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Mentoring and quality improvement strengthen integrated management of childhood illness implementation in rural Rwanda
  1. Hema Magge1–5,
  2. Manzi Anatole4–6,
  3. Felix Rwabukwisi Cyamatare4,5,
  4. Catherine Mezzacappa1,4,5,
  5. Fulgence Nkikabahizi7,
  6. Saleh Niyonzima7,
  7. Peter C Drobac1,3,4,5,
  8. Fidele Ngabo7,
  9. Lisa R Hirschhorn1,3,5
  1. 1Division of Global Health Equity, Brigham and Women's Hospital, Boston, Massachusetts, USA
  2. 2Division of General Pediatrics, Boston Children's Hospital, Boston, Massachusetts, USA
  3. 3Department of Global Health and Social Medicine, Harvard Medical School, Boston, Massachusetts, USA
  4. 4Partners In Health/Inshuti Mu Buzima, Rwinkwavu, Rwanda
  5. 5Partners In Health, Boston, Massachusetts, USA
  6. 6University of Rwanda, College of Medicine and Health Sciences, School of Public Health, Kigali, Rwanda
  7. 7Rwanda Ministry of Health, Kigali, Rwanda
  1. Correspondence to Dr Hema Magge, Brigham and Women's Hospital, Division of Global Health Equity, 75 Francis Street, Boston, MA 02115, USA; hmagge{at}pih.org

Abstract

Objective Integrated Management of Childhood Illness (IMCI) is the leading clinical protocol designed to decrease under-five mortality globally. However, impact is threatened by gaps in IMCI quality of care (QOC). In 2010, Partners In Health and the Rwanda Ministry of Health implemented a nurse mentorship intervention Mentoring and Enhanced Supervision at Health Centres (MESH) in two rural districts. This study measures change in QOC following the addition of MESH to didactic training.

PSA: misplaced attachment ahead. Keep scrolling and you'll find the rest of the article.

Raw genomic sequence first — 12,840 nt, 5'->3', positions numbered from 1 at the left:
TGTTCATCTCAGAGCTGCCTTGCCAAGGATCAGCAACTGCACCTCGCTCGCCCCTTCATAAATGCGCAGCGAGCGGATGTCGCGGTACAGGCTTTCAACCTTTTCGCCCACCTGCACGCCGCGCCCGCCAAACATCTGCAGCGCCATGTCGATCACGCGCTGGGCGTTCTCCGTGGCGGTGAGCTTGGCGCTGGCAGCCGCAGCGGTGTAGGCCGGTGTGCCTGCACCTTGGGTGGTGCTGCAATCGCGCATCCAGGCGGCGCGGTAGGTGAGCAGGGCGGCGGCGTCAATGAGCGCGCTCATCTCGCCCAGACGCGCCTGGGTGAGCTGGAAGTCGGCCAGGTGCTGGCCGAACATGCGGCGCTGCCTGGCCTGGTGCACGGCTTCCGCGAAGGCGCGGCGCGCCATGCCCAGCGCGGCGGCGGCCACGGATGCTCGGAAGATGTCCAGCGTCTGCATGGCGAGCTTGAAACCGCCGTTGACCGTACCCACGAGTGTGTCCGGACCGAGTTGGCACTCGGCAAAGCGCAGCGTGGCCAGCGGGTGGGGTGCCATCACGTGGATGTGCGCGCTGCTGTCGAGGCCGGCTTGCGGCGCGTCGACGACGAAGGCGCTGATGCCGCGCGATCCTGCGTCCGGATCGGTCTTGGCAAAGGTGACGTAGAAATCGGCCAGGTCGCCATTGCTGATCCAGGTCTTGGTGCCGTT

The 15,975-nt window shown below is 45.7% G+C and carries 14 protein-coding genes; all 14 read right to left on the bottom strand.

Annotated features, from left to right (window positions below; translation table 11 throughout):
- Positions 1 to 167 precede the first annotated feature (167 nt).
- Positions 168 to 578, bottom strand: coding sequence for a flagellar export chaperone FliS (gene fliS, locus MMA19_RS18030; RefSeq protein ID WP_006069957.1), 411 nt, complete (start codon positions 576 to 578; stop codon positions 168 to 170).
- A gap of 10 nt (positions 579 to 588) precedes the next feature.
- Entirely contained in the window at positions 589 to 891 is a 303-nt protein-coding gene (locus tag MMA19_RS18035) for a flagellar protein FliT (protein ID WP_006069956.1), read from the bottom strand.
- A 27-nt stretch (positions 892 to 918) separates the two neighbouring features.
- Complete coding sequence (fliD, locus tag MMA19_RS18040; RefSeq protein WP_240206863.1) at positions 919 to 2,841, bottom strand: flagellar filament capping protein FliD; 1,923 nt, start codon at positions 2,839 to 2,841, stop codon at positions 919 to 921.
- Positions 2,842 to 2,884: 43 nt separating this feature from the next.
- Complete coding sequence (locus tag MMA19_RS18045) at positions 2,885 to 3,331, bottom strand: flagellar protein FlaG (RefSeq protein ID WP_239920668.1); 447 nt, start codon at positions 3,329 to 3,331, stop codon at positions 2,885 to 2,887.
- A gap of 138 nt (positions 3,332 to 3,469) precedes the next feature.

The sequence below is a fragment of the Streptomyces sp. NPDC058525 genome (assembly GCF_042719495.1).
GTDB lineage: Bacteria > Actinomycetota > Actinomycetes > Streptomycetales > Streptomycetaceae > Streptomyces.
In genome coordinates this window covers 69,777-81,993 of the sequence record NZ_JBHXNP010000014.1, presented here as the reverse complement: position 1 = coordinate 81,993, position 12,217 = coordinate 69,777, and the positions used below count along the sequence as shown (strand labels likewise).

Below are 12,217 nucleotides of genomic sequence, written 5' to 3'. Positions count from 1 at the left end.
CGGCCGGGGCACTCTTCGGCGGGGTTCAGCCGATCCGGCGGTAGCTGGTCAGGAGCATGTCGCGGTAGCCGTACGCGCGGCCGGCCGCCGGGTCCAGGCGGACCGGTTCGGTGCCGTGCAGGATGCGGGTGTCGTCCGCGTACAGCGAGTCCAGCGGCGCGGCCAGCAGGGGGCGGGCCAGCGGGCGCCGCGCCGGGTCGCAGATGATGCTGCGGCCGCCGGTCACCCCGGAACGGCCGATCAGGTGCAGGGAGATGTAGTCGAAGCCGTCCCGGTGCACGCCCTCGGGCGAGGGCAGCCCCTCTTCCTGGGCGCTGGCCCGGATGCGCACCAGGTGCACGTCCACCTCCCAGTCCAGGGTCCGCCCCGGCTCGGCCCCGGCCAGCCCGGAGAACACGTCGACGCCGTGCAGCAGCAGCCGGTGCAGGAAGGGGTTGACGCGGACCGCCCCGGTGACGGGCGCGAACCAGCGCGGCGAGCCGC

Design Prepost intervention study of change in QOC after 12 months of MESH support measured by case observation using a standardised checklist. Study sample was children age 2 months to 5 years presenting on the days of data collection (292 baseline, 413 endpoint).

Setting 21 rural health centres in Rwanda.

Outcomes Primary outcome was a validated index of key IMCI assessments. Secondary outcomes included assessment, classification and treatment indicators, and QOC variability across providers. A mixed-effects regression model of the index was created.

Results In multivariate analyses, the index significantly improved in southern Kayonza (β-coefficient 0.17, 95% CI 0.12 to 0.22) and Kirehe (β-coefficient 0.29, 95% CI 0.23 to 0.34) districts. Children seen by IMCI-trained nurses increased from 83.2% to 100% (p<0.001) and use of IMCI case recording forms improved from 65.9% to 97.1% (p<0.001). Correct classification improved (56.0% to 91.5%, p<0.001), as did correct treatment (78.3% to 98.2%, p<0.001). Variability in QOC decreased (intracluster correlation coefficient 0.613–0.346).

Conclusions MESH was associated with significant improvements in all domains of IMCI quality. MESH could be an innovative strategy to improve IMCI implementation in resource-limited settings working to decrease under-five mortality.

  • General Paediatrics
  • Health services research
  • Nursing Care

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